In March, Spotify surprise-announced that all its Premium users — those who subscribe to its ad-free tier for a monthly fee — would receive a free subscription to video-streaming service Hulu, expanding a prior promotion that applied to student subscribers only.
On Tuesday, Spotify did the same with hardware: All Premium users in the U.S. are now eligible for a free Google Home Mini, in an amplification of a previous offering that applied only to family-plan subscribers.
New Spotify Premium users and the company’s millions of existing Premium users alike can claim one of the smart speakers at no cost by visiting the Spotify website, while supplies last. “So what’s the catch? There is no catch,” says a Spotify press release, which does not reveal the quantity of free devices available but adds that the company is “looking forward to rolling out new features with Google that make it even easier to discover and listen to Spotify via Google Home Mini and other Assistant-powered devices” in the near future. (It does not specify those yet-to-come features.)
“We were delighted by the response of our first Google Home Mini offer last year, which is why we’re excited to extend our partnership with Google and expand the offer to now include both Family and Individual Premium plans,” explains Marc Hazan, Spotify’s Vice President of Premium Partnerships, in press materials.
Hazan notes that the partnership’s arrival “with the holidays just around the corner” is meant to help “fill your homes with music you love by simply using your voice” — but Spotify is no flower-wearing philanthropy organization, and its objective behind the new promotion is not hard to suss out.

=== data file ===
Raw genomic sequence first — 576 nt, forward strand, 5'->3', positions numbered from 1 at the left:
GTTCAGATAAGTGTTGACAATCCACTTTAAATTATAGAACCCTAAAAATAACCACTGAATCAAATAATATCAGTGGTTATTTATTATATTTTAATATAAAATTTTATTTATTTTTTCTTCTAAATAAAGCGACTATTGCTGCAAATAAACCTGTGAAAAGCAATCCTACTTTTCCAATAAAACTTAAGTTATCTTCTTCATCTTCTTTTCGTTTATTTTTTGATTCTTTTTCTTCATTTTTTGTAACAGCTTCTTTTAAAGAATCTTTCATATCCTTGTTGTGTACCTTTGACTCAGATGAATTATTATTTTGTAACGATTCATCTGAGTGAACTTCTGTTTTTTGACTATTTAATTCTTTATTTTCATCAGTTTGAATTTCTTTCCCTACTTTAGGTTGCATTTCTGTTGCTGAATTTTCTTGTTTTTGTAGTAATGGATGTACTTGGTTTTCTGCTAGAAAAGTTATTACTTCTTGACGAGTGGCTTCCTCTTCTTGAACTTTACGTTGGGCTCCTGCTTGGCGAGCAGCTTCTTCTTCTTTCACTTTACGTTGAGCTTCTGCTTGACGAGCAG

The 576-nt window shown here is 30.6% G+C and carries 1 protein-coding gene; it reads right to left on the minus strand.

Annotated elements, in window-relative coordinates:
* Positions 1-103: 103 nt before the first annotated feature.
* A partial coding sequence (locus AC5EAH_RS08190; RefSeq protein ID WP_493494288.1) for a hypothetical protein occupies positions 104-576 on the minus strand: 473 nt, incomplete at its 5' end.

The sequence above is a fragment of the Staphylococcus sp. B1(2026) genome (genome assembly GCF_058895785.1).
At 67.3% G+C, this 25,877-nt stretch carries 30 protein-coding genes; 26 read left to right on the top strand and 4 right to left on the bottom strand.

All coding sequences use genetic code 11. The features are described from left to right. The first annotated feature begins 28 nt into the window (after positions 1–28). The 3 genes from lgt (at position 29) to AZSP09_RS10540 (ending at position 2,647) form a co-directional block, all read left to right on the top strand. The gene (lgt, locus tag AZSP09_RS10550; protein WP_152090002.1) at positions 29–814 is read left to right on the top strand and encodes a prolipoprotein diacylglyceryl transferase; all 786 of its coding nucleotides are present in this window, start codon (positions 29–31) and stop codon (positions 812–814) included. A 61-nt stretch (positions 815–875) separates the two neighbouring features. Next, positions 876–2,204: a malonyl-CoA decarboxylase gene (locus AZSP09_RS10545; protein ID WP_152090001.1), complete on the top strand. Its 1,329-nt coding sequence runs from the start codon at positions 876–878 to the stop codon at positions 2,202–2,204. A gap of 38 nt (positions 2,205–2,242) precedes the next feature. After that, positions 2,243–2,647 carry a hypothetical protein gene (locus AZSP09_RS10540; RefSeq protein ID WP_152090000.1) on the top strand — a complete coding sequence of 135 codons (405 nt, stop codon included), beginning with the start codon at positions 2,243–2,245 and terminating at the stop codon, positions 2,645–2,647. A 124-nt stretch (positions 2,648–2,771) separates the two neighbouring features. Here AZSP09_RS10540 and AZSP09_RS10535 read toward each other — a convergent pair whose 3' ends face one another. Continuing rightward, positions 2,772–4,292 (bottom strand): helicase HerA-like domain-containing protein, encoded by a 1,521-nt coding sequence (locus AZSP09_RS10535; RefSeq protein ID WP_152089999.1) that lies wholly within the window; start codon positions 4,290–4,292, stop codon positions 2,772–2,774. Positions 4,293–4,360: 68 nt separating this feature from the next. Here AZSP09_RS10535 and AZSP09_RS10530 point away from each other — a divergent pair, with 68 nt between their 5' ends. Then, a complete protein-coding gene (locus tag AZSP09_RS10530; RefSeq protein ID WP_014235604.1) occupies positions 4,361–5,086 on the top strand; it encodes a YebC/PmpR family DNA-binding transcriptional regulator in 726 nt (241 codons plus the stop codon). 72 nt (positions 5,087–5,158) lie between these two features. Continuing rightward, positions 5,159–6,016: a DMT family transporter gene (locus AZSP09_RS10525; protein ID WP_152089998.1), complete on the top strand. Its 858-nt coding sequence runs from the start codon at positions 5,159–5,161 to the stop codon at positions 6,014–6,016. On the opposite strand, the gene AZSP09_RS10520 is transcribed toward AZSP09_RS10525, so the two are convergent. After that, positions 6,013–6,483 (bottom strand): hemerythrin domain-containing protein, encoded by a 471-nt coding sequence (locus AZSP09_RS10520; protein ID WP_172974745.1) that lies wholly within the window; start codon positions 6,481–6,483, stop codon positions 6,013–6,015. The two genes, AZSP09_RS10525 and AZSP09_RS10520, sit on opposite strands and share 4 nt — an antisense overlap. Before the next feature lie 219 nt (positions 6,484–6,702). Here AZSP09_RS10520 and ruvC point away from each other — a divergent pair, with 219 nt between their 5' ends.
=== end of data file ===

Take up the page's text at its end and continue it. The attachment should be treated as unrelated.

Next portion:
As the music-streaming service rolls out an aggressive new podcasting operation and sets its sights on a future as an audio entertainment giant, it’s adding hardware partners to the mix to shore up its position not just in phones and laptops, but also cars and homes.
While Premium users will receive a $49 smart speaker for free, Spotify gets to enjoy years of dominance in people’s physical households. Its Google voice integrations — users of the devices can ask it to play specific playlists or genres — mean that people will potentially stream more content, different types of it, and for longer periods of time.
There are also the optics to consider. Spotify may not be in a place to demand that users pay more for its product just yet, but it can certainly continue to make that product look a lot more enticing.